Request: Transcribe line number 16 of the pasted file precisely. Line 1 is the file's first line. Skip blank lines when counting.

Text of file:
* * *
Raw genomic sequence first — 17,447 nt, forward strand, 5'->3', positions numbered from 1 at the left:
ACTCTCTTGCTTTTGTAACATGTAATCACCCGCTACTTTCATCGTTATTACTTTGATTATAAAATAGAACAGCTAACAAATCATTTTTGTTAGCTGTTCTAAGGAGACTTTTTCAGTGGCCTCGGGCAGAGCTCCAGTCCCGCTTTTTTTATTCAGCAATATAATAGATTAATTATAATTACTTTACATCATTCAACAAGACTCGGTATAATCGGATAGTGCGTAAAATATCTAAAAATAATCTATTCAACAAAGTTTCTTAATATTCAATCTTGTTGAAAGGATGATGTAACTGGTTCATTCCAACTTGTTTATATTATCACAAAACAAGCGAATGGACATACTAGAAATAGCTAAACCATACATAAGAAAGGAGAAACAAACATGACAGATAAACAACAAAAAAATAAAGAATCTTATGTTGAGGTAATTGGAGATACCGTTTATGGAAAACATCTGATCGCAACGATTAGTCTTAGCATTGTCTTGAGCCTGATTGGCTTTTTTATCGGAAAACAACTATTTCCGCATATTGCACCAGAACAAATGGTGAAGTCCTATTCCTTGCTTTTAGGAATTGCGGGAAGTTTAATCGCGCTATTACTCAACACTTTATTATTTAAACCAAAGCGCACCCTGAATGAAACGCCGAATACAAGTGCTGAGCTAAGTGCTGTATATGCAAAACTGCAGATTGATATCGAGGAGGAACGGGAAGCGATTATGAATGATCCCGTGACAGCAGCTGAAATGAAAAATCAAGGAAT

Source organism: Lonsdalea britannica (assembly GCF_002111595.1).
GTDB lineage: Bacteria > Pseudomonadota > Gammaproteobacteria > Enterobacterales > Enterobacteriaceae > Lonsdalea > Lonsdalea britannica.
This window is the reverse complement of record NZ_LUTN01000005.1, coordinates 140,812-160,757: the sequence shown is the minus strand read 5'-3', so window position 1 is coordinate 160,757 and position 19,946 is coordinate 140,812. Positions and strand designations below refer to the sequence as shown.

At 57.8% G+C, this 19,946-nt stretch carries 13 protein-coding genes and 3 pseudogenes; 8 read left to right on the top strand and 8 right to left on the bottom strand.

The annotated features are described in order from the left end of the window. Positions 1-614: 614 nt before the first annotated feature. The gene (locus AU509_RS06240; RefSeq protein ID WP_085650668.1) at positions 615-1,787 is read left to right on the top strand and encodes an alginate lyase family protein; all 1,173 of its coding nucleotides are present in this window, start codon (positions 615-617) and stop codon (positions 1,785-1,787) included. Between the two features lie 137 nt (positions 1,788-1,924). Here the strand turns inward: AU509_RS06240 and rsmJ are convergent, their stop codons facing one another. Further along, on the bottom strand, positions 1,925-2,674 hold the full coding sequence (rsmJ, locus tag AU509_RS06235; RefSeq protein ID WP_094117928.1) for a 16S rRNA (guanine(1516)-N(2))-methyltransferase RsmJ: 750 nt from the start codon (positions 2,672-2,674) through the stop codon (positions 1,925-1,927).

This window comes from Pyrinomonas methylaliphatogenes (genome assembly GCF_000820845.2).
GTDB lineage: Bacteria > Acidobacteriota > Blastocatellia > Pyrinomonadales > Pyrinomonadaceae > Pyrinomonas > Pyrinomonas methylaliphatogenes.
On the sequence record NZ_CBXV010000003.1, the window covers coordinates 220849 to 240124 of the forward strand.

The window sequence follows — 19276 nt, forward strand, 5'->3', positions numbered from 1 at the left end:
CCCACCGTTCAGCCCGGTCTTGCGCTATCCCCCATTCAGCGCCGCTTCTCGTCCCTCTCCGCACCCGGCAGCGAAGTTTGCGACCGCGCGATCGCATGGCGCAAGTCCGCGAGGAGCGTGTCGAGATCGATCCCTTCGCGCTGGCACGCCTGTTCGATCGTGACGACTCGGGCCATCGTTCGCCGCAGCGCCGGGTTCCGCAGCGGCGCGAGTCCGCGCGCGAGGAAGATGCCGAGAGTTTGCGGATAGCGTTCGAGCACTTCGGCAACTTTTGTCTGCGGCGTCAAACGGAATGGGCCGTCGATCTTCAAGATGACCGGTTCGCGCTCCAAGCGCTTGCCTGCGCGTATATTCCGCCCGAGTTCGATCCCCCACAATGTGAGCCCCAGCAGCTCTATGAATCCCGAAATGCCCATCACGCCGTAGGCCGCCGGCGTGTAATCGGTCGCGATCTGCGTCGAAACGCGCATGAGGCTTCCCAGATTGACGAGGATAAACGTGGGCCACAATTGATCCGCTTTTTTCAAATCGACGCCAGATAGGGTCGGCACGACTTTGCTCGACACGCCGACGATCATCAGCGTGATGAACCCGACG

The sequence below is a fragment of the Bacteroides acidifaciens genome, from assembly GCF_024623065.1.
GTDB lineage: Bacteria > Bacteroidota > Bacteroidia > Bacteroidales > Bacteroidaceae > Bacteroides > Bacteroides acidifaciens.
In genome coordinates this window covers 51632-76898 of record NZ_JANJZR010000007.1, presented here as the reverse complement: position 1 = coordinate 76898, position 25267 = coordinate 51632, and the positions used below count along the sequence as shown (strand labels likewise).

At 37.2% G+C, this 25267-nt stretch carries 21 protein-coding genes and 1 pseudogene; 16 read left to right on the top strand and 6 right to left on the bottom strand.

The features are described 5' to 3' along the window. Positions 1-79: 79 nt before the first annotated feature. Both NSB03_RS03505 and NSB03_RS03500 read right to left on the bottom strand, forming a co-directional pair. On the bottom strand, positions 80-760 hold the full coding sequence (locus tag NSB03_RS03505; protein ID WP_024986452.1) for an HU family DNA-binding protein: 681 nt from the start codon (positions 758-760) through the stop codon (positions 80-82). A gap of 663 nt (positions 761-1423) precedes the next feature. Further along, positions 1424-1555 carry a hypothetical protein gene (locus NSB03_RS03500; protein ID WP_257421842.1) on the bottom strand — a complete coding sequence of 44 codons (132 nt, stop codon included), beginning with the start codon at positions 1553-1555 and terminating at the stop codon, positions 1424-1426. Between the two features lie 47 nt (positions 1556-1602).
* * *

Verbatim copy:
At 37.2% G+C, this 25267-nt stretch carries 21 protein-coding genes and 1 pseudogene; 16 read left to right on the top strand and 6 right to left on the bottom strand.